Born Irving Lorenzo in Hollis, Queens, in 1971, Gotti's career in the rap industry as a producer began in the mid-'90s when he aligned himself with Mic Geronimo
, a New York MC whose debut album, The Natural (1995), featured Gotti's production (as DJ Irv, his onetime moniker). Gotti's big break came when he contributed production to Reasonable Doubt (1996), Jay-Z
's debut album. The album became an overnight classic, and soon Gotti's beats were in demand. He next began working with DMX
, whose debut album, It's Dark and Hell Is Hot (1998), similarly became a very influential album within the trendy rap industry. Then came Ja
's debut album, Venni Vetti Vecci (1999). This album wasn't quite as successful as Jay-Z
's or DMX
's debuts, but it further established Gotti's hitmaking ability with unknown artists. The hits only increased with each passing year. Following Gotti's success executive-producing DMX
, Def Jam
-- the label responsible for both artists -- granted the producer his own boutique label, Murder Inc.
, which Def Jam
would market and distribute.
's flagship release, Irv Gotti Presents: The Murderers (2000), didn't quite scale the charts like Gotti's work for Jay-Z
had, though. Nonetheless, he continued producing hits, most notably for Ja
, whose second album, Rule 3:36 (2000), racked up a number of chart-topping Gotti productions, as did his next album, Pain Is Love (2001). Thanks to Gotti's success with Ja
, Def Jam
gave the producer more room to establish Murder Inc.
as a franchise on a par with other boutique labels such as Roc-A-Fella
and Bad Boy
. Gotti then delivered the superstar Def Jam
had hoped for: Ashanti
. Gotti and the young female vocalist collaborated on a series of chart-topping hits in early 2000s, among them Ja
's "Always on Time," Fat Joe
's "What's Luv?," and Ashanti
's own "Foolish," all three Top Ten hits -- simultaneously.
By this point, Gotti had risen to Dr. Dre
-like proportions in the rap industry. He was more than a producer; he was a hitmaker, and for a while, he made headlines regularly. He spoke to the media about his plans to work with Michael Jackson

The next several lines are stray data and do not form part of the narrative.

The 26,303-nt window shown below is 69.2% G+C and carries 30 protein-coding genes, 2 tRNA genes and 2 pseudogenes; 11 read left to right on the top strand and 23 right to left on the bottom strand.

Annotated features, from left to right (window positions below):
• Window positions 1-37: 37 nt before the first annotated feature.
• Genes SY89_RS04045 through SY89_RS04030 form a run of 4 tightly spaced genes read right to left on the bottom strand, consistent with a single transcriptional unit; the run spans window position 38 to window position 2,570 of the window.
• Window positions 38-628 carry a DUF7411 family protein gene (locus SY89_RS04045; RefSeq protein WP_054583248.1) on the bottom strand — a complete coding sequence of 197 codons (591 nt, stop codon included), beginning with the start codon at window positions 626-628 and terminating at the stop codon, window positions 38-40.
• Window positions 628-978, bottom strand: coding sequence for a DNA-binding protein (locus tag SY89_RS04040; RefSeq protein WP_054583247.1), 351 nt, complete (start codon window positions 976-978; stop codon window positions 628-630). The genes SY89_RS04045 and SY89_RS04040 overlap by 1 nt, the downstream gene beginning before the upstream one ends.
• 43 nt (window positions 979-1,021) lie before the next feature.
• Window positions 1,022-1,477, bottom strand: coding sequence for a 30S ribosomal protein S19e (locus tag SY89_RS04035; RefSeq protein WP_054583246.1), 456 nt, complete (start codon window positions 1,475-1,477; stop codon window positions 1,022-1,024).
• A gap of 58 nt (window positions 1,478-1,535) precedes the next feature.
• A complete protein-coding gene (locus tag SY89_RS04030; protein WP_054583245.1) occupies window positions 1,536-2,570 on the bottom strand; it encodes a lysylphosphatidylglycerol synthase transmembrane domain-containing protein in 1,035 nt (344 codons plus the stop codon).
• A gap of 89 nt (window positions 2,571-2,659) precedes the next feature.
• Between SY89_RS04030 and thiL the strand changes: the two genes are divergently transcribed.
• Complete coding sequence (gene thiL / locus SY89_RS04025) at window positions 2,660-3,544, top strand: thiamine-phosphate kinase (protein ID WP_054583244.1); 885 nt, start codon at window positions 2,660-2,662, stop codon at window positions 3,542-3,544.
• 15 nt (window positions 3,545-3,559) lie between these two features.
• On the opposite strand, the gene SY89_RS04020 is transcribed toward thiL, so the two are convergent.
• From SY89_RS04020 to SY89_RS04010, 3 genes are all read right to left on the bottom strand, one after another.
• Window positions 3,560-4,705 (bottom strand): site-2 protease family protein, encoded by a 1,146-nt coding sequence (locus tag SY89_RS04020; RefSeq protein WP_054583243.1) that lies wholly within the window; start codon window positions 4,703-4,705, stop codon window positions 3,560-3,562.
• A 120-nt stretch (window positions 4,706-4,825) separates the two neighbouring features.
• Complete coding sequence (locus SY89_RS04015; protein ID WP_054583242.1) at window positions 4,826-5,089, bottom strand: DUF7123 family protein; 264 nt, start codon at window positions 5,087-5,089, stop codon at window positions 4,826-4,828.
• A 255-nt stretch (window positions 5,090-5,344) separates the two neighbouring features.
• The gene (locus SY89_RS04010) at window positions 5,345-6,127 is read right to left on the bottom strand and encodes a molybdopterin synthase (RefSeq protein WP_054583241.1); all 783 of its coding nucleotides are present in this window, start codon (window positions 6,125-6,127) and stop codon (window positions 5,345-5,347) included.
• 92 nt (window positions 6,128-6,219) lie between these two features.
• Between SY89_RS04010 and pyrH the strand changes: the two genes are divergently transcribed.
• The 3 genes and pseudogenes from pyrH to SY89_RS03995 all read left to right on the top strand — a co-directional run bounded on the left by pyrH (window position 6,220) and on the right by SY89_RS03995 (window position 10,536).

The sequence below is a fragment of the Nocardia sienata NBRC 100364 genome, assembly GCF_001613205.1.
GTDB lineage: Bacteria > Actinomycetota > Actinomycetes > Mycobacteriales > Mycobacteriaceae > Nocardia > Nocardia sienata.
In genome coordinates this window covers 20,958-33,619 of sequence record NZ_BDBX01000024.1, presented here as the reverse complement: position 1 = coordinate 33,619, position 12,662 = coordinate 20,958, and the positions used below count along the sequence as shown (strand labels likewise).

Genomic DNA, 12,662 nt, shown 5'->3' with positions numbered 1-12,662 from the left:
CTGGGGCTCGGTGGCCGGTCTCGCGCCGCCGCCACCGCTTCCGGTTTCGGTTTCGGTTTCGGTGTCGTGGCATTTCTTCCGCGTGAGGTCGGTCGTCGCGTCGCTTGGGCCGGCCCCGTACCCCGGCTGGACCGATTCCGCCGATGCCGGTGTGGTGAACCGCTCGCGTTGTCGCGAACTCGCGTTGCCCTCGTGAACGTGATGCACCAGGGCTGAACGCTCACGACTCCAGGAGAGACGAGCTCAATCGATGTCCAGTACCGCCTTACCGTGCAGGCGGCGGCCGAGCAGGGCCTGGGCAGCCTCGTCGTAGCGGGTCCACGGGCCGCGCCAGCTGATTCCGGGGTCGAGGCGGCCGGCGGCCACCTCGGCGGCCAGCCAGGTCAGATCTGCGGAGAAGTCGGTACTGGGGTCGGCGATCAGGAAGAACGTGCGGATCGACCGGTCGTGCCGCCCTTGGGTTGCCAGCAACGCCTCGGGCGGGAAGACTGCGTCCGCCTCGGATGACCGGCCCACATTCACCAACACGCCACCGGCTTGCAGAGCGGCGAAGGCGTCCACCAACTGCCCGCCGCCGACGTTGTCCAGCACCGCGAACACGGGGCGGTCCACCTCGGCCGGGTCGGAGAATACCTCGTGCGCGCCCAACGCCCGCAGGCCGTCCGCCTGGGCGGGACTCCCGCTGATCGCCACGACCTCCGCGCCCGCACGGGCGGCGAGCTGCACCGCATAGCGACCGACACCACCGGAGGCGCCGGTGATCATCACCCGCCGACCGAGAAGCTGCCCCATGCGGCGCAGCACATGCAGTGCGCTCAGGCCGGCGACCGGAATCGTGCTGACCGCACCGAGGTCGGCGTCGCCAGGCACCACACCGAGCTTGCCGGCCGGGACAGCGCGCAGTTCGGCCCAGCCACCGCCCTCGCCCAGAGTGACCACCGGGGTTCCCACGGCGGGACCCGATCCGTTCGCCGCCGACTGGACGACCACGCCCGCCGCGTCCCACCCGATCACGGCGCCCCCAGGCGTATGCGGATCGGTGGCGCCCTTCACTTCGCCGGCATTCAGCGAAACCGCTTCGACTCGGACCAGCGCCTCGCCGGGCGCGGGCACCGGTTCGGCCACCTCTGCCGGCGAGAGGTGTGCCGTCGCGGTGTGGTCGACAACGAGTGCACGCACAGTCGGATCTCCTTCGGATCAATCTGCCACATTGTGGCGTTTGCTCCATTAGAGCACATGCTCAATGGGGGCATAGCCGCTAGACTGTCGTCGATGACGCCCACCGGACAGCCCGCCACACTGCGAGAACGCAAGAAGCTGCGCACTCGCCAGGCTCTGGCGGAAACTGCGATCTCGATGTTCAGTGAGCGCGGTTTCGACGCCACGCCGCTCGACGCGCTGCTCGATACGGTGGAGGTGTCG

and sign Nas
to Murder Inc.
During the 2002 holiday season he banked on his marketable name yet again by releasing a remix album, Irv Gotti Presents: The Remixes, mainly comprising reworked tracks featuring Ashanti
, and a stable of others. Then controversy struck. Throughout all of his hitmaking and headlines, Gotti had long fostered a shady persona. He initially presented himself as a self-made don, particularly when he was on the rise during the late '90s. For instance, he named his SoHo studio the Crack House. He furthermore allegedly had ties to Kenneth "Supreme" McGriff, a legendary drug dealer also from Queens. These ties were well documented in various songs, among them a particularly revealing one, "Ghetto Qua Ran," by popular rapper 50 Cent
. The young, loud-mouthed fellow Queens native had a long, adversarial relationship with Gotti and the Murder Inc.
camp, a storied one that involves shootings, stabbings, and orders of protection.
Amid all of this controversy, the FBI decided to investigate. They raided the Murder Inc.
office on January 3, 2003, and the investigation made headlines everywhere, from MTV News ("Drugs, Friends & Allegations: Inside the Murder Inc. Raid") to The New York Times ("Inquiry into Rap Label Asks if 'Gangsta' Is More Than Genre"). More shootings followed throughout New York: the office of 50 Cent
's management company, Violator, was shot up multiple times, and Gotti's brother, Chris, was subsequently shot in the leg outside of the Def Jam
Despite the headlines and legal woes, Gotti continued producing for artists like Vanessa Carlton
(Heroes & Thieves), Ashanti
("Breakup 2 Makeup"), Memphis Bleek
("Infatuated"), and the Game
("Nice"). In 2017, Gotti issued Irv Gotti Presents: Tales the Playlist, featuring appearances by Boogiie Byrd
, Fitted Circle
, Black Child, Ja Rule
, Alexza, Keith Powers, and more. ~ Jason Birchmeier, Rovi